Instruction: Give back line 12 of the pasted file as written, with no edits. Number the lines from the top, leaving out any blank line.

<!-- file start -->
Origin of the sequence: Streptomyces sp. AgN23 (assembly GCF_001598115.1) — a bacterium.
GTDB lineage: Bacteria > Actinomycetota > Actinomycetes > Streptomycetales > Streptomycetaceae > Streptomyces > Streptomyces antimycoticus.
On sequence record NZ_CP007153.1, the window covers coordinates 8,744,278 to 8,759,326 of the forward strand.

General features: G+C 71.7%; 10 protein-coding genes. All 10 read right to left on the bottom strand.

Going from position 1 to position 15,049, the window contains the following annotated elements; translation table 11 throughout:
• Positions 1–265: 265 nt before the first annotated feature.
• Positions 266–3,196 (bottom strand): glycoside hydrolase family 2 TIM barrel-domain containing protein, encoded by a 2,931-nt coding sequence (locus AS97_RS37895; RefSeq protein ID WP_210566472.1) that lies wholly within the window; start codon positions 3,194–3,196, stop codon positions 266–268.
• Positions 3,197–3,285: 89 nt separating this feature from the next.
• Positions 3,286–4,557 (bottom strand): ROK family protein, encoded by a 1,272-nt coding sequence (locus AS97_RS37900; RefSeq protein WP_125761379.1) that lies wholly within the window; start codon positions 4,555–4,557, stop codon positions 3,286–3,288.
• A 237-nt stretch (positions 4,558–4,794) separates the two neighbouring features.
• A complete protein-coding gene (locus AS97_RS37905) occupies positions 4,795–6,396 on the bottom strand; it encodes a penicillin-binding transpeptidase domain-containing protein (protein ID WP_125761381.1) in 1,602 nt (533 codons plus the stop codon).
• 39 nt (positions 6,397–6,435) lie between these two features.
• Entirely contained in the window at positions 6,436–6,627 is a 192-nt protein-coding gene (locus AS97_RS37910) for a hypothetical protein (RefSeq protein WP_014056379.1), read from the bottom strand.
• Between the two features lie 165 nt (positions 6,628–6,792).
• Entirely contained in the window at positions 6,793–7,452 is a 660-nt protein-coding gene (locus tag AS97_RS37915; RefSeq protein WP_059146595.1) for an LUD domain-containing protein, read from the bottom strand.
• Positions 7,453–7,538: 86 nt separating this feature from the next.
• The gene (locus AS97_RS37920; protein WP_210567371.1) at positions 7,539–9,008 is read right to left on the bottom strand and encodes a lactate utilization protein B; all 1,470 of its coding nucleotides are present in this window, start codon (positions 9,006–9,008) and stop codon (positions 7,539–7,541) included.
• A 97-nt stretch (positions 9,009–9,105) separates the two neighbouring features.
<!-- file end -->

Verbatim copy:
• 39 nt (positions 6,397–6,435) lie between these two features.